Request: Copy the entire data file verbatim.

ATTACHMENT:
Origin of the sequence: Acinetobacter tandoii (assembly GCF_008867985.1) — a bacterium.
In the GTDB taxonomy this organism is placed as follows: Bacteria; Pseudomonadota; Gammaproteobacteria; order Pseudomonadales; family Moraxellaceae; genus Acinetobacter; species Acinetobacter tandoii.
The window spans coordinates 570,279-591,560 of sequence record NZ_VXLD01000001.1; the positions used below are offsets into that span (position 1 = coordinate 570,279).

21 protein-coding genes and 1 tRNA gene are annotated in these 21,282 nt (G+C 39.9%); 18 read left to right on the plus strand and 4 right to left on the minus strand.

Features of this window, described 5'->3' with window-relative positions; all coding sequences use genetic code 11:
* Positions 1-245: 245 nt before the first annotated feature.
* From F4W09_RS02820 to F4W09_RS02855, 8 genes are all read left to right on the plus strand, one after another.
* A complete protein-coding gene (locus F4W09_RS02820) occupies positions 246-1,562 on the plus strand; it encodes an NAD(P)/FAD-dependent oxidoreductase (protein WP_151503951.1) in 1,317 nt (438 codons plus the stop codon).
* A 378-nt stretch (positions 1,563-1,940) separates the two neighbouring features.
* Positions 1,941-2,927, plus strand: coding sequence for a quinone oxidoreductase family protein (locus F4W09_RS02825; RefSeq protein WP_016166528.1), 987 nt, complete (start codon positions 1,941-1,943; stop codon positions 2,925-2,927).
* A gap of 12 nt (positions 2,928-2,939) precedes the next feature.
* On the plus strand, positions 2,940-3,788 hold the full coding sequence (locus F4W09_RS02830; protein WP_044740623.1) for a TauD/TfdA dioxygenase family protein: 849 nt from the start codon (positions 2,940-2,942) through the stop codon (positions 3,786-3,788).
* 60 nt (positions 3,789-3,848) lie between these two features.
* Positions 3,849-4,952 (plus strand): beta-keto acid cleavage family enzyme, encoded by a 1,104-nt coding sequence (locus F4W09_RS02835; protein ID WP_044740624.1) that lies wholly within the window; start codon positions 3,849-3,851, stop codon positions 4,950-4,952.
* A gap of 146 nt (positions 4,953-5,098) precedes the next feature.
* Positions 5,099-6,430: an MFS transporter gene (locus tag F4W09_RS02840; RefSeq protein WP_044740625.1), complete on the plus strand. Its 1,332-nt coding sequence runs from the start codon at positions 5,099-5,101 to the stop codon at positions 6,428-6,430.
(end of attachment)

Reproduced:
Origin of the sequence: Acinetobacter tandoii (assembly GCF_008867985.1) — a bacterium.
In the GTDB taxonomy this organism is placed as follows: Bacteria; Pseudomonadota; Gammaproteobacteria; order Pseudomonadales; family Moraxellaceae; genus Acinetobacter; species Acinetobacter tandoii.
The window spans coordinates 570,279-591,560 of sequence record NZ_VXLD01000001.1; the positions used below are offsets into that span (position 1 = coordinate 570,279).

21 protein-coding genes and 1 tRNA gene are annotated in these 21,282 nt (G+C 39.9%); 18 read left to right on the plus strand and 4 right to left on the minus strand.

Features of this window, described 5'->3' with window-relative positions; all coding sequences use genetic code 11:
* Positions 1-245: 245 nt before the first annotated feature.
* From F4W09_RS02820 to F4W09_RS02855, 8 genes are all read left to right on the plus strand, one after another.
* A complete protein-coding gene (locus F4W09_RS02820) occupies positions 246-1,562 on the plus strand; it encodes an NAD(P)/FAD-dependent oxidoreductase (protein WP_151503951.1) in 1,317 nt (438 codons plus the stop codon).
* A 378-nt stretch (positions 1,563-1,940) separates the two neighbouring features.
* Positions 1,941-2,927, plus strand: coding sequence for a quinone oxidoreductase family protein (locus F4W09_RS02825; RefSeq protein WP_016166528.1), 987 nt, complete (start codon positions 1,941-1,943; stop codon positions 2,925-2,927).
* A gap of 12 nt (positions 2,928-2,939) precedes the next feature.
* On the plus strand, positions 2,940-3,788 hold the full coding sequence (locus F4W09_RS02830; protein WP_044740623.1) for a TauD/TfdA dioxygenase family protein: 849 nt from the start codon (positions 2,940-2,942) through the stop codon (positions 3,786-3,788).
* 60 nt (positions 3,789-3,848) lie between these two features.
* Positions 3,849-4,952 (plus strand): beta-keto acid cleavage family enzyme, encoded by a 1,104-nt coding sequence (locus F4W09_RS02835; protein ID WP_044740624.1) that lies wholly within the window; start codon positions 3,849-3,851, stop codon positions 4,950-4,952.
* A gap of 146 nt (positions 4,953-5,098) precedes the next feature.
* Positions 5,099-6,430: an MFS transporter gene (locus tag F4W09_RS02840; RefSeq protein WP_044740625.1), complete on the plus strand. Its 1,332-nt coding sequence runs from the start codon at positions 5,099-5,101 to the stop codon at positions 6,428-6,430.